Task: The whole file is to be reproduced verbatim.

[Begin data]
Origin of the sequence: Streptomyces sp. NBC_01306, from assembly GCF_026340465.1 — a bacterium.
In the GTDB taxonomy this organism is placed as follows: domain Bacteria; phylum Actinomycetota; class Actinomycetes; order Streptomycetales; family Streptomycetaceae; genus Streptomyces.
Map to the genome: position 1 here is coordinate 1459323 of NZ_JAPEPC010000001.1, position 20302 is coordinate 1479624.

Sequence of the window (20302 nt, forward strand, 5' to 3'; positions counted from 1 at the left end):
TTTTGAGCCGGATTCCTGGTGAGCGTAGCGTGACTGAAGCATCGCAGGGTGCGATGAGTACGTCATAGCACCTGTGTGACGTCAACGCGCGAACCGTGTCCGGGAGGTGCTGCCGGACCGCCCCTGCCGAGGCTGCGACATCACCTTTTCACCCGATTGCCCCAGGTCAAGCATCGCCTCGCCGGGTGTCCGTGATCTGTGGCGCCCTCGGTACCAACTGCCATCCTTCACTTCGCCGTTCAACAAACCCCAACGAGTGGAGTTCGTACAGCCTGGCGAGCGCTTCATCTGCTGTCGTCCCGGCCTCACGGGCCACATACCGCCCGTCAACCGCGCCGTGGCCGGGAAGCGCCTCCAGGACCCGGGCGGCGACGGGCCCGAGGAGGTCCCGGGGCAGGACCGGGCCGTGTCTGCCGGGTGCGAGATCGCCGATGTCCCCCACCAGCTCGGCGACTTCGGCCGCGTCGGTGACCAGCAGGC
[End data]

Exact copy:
Origin of the sequence: Streptomyces sp. NBC_01306, from assembly GCF_026340465.1 — a bacterium.
In the GTDB taxonomy this organism is placed as follows: domain Bacteria; phylum Actinomycetota; class Actinomycetes; order Streptomycetales; family Streptomycetaceae; genus Streptomyces.
Map to the genome: position 1 here is coordinate 1459323 of NZ_JAPEPC010000001.1, position 20302 is coordinate 1479624.

Sequence of the window (20302 nt, forward strand, 5' to 3'; positions counted from 1 at the left end):
TTTTGAGCCGGATTCCTGGTGAGCGTAGCGTGACTGAAGCATCGCAGGGTGCGATGAGTACGTCATAGCACCTGTGTGACGTCAACGCGCGAACCGTGTCCGGGAGGTGCTGCCGGACCGCCCCTGCCGAGGCTGCGACATCACCTTTTCACCCGATTGCCCCAGGTCAAGCATCGCCTCGCCGGGTGTCCGTGATCTGTGGCGCCCTCGGTACCAACTGCCATCCTTCACTTCGCCGTTCAACAAACCCCAACGAGTGGAGTTCGTACAGCCTGGCGAGCGCTTCATCTGCTGTCGTCCCGGCCTCACGGGCCACATACCGCCCGTCAACCGCGCCGTGGCCGGGAAGCGCCTCCAGGACCCGGGCGGCGACGGGCCCGAGGAGGTCCCGGGGCAGGACCGGGCCGTGTCTGCCGGGTGCGAGATCGCCGATGTCCCCCACCAGCTCGGCGACTTCGGCCGCGTCGGTGACCAGCAGGC